Frequently asked questions
Do I need a visa?
From 01 February 2019, Uzbekistan is visa free for British passport holders for 30 days travel.
How long is the flight?
If you fly direct with Uzbekistan Airways, you’ll reach Tashkent in a little under 7hrs. Flying in-direct on Turkish Airlines typically takes two to three hours longer.
How will I travel around the country on a TransIndus tour?
Tailor-made travellers will have a dedicated luxury vehicle at their disposal. We only use new, or nearly new saloon cars or comfortable mini-vans, all fully air-conditioned and expertly driven by experienced chauffeurs.
In some instances we may recommend you take a short domestic flight as distances from Tashkent to the far west of the country (Urgench and Khiva, for example) are considerable and much more conveniently covered by air.
What are the roads like?
Road conditions vary greatly in Uzbekistan. In rural and desert areas, bumpy, pot-holed tarmac is the norm, but most of the major trunk routes have been re-constructed by South Korean and German companies in recent years and are of international standard. Outside the capital, traffic is light.
What about guides?
A guide will accompany you for the duration of your trip, helping you to interpret what you experience, translate for you, decipher menus and fill in the historical context. Tourist guides in Uzbekistan have to go through exhaustive training to qualify, and the job is one of a much higher status than it tends to be in Europe and the US. We only use the most experienced, English-speaking guides.
Will I need to tip?
Tipping isn’t the norm in hotels, cafés or restaurants, but if you have appreciated the services of your guide and driver, a tip is the best way to express your appreciation.
Is there internet access?
In major towns and cities you’ll be able to get online via your hotel’s WiFi. Elsewhere, coverage is poor and speeds slow.
Will I be able to use my mobile while I’m there?
Mobile phone coverage in Uzbekistan is patchy, but sufficient in the main towns and cities to receive and make calls. Consult your service provider for details of cost.
What are the toilets like?
Expect a mix of Western loos in your hotels and squat toilets when you’re out and about. Generally, standards of hygiene are good, though you may wish to bring along a packet of wipes and hand-sanitizer.
Can you drink the water?
As a rule of thumb, we recommend clients avoid drinking local tap water and stick to bottled water, which is available everywhere.
Is Uzbekistan Airways safe?
Yes. The state flag-carrier has an excellent safety record, both for its international and domestic routes, although internal flights are frequently delayed.
What kind of hotels can I expect to stay in?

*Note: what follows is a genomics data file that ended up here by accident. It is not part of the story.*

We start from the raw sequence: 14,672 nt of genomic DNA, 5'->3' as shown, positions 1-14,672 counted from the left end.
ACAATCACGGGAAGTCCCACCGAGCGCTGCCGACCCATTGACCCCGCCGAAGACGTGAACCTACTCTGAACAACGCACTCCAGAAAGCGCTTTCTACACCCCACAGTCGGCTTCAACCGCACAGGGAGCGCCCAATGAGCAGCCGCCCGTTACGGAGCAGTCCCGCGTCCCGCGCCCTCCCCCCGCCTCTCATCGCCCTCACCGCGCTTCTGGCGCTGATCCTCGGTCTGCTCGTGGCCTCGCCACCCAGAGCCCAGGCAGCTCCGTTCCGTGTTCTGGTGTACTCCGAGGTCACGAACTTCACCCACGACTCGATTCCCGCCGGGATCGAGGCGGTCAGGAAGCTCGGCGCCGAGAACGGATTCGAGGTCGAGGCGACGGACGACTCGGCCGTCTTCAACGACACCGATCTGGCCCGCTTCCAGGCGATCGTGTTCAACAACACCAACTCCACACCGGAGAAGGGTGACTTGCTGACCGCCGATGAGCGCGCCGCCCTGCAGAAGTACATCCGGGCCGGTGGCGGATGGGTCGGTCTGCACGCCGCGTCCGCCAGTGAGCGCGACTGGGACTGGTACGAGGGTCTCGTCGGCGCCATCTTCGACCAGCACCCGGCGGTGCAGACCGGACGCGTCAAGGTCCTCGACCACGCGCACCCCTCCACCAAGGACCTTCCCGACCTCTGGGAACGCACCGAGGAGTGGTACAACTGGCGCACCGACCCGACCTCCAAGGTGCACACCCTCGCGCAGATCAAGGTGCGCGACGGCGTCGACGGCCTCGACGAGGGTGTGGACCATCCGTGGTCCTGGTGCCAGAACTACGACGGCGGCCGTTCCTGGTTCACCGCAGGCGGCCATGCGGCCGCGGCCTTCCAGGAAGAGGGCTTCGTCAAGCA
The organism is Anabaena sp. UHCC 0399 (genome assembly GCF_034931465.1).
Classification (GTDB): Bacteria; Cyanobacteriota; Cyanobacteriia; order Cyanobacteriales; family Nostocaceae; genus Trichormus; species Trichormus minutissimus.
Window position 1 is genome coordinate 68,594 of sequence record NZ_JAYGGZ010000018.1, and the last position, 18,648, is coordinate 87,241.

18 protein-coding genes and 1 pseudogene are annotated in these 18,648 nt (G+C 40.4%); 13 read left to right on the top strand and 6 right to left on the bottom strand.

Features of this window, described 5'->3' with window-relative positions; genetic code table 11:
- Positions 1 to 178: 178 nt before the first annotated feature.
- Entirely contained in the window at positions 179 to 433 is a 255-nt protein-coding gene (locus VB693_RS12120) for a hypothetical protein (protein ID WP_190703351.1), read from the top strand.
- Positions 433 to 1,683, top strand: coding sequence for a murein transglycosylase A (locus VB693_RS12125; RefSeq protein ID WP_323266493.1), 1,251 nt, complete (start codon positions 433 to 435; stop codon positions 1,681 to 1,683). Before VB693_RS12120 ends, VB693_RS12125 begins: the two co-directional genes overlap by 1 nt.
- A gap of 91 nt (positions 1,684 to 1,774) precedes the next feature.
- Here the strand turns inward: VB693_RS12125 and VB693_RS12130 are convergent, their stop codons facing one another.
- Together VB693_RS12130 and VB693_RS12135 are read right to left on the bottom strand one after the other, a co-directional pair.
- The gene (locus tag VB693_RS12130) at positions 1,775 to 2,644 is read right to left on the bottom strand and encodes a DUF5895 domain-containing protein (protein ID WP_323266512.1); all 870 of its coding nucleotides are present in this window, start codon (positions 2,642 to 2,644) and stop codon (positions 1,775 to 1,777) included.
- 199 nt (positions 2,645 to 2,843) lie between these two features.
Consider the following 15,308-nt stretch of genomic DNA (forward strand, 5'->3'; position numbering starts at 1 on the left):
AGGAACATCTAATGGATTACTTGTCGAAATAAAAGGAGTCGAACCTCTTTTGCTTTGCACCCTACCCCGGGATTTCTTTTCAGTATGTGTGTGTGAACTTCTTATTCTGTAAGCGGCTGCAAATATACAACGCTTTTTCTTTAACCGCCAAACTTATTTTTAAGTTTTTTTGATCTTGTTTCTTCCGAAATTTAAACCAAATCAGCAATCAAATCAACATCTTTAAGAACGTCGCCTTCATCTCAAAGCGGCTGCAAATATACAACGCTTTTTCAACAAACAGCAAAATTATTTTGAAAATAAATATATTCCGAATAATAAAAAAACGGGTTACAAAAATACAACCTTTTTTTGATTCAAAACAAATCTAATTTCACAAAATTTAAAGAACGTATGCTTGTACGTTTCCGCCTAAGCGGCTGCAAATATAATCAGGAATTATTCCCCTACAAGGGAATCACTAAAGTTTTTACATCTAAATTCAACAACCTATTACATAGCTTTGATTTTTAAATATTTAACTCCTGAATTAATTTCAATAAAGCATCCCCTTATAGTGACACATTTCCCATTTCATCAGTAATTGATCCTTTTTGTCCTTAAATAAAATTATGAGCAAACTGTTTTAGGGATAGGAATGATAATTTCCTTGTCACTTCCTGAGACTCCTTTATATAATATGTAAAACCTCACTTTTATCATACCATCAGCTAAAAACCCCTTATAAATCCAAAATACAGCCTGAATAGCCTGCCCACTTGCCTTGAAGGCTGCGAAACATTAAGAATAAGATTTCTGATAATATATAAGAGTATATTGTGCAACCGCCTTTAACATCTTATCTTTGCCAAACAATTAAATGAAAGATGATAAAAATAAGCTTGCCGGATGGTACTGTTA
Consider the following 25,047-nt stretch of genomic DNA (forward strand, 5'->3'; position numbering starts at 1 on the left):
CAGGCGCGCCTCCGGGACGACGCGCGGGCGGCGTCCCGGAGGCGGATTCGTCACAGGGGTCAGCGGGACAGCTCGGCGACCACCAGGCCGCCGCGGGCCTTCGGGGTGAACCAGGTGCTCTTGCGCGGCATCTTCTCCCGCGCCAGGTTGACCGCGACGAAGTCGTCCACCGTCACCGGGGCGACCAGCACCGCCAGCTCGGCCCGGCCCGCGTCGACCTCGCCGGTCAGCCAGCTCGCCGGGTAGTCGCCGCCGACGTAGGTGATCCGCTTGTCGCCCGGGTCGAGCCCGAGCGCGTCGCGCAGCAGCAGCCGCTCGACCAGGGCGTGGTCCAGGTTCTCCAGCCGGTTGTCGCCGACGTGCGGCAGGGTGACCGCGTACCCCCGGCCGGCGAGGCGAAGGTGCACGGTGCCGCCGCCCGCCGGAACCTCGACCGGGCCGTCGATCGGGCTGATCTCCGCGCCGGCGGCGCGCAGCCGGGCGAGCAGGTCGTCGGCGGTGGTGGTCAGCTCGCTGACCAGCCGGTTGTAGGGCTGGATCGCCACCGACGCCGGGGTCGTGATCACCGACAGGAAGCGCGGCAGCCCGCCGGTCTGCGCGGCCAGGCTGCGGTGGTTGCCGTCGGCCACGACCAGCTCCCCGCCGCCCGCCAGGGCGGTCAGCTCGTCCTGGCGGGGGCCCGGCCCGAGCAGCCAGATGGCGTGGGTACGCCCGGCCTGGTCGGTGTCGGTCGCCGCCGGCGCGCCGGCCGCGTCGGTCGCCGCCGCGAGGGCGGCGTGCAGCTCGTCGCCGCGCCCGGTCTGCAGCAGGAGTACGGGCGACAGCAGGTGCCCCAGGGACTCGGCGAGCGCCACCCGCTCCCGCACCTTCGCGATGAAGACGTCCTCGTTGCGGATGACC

We surveyed scores of hotels during our research trips to Uzbekistan and choose only the best in each category for our clients, ensuring a comfortable stay wherever you are travelling. That said, standards of service and maintenance are not always as high elsewhere in Asia, and you should expect the odd rough edge. On those rare occasions when problems do arise, however, they are resolved promptly and cordially in our experience.
What is the food like?
Uzbek cuisine is simple, but tasty. Flavours depend on freshness and everything is prepared to order. Sashlik kebabs (chicken, mutton, beef or lamb), prepared on a smokey, open grill and served with salad and oven-baked flatbreads are the staple, and they’re always succulent and delicious, with a subtle mix of spices, herbs, lemon juice and tahini adding interest. You’ll also be served variations of the national dish, ‘plov’, a steaming pilaf cooked in layers of rice, onions, carrots with lamb or beef, and little hard-boiled quails eggs and quinces as accompaniment.
I’m a vegetarian. Will I find anything to eat on restaurant menus?
Yes. Everywhere offers a generous selection of salads, often served with pine nuts and poppy. Aubergine dishes are much loved in Uzbekistan. One of most popular is grilled aubergine stuffed with walnuts and pomegrates, with green chillis, coriander leaves and lemon juice. You’ll also be offered suzma – tangy yoghurt cheese which can be green (with dill and parsley), white (garlic) or pink (with pulverized beetroot). And of course, you’ll never be far from a plate of freshly baked Uzbek bread.
Are Uzbek people happy to be photographed?
Like anywhere else, you should always ask permission before photographing people, and as a rule, it will be granted with a smile and regarded as a compliment. Younger people react very positively and may well approach you requesting selfies for their Instagram page. More senior locals, however, sometimes feel self-conscious and may refuse.
What is the currency and how do you change money?
The Uzbek s’om. Due to rampant inflation over the past decade, you should expect to carry large amounts of cash just to pay a restaurant bill or make a souvenir purchase. The largest denomination, the 50,000 s’om note, is around £5.50 at current rates of exchange, and smallest denominations worthless. Your guide will be able to advise on the best ways to change money during your trip.
Will I be able to use my debit or credit card?
No. You’ll need to take along sufficient cash to see you through. Your TransIndus consultant will be able to suggest how much spending money may be required.
Is Uzbekistan a safe country to travel in?
Yes, extremely safe. It is rare for any foreigners to be the victim of crime. We have not experienced a single instance during our years operating in the country.